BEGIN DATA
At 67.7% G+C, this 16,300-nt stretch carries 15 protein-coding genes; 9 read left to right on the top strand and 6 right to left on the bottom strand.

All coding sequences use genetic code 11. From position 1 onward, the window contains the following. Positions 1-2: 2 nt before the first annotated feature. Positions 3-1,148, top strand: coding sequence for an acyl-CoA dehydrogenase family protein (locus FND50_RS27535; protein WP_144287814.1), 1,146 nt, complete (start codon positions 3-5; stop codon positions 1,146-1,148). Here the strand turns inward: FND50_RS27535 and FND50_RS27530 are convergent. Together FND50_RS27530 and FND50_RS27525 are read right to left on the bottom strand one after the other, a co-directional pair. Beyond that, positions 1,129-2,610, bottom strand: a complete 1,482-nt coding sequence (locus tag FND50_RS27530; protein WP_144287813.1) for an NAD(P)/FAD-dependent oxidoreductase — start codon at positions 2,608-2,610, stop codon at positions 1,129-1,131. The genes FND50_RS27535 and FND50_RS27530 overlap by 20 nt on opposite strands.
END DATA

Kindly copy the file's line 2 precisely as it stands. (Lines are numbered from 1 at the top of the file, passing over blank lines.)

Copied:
All coding sequences use genetic code 11. From position 1 onward, the window contains the following. Positions 1-2: 2 nt before the first annotated feature. Positions 3-1,148, top strand: coding sequence for an acyl-CoA dehydrogenase family protein (locus FND50_RS27535; protein WP_144287814.1), 1,146 nt, complete (start codon positions 3-5; stop codon positions 1,146-1,148). Here the strand turns inward: FND50_RS27535 and FND50_RS27530 are convergent. Together FND50_RS27530 and FND50_RS27525 are read right to left on the bottom strand one after the other, a co-directional pair. Beyond that, positions 1,129-2,610, bottom strand: a complete 1,482-nt coding sequence (locus tag FND50_RS27530; protein WP_144287813.1) for an NAD(P)/FAD-dependent oxidoreductase — start codon at positions 2,608-2,610, stop codon at positions 1,129-1,131. The genes FND50_RS27535 and FND50_RS27530 overlap by 20 nt on opposite strands.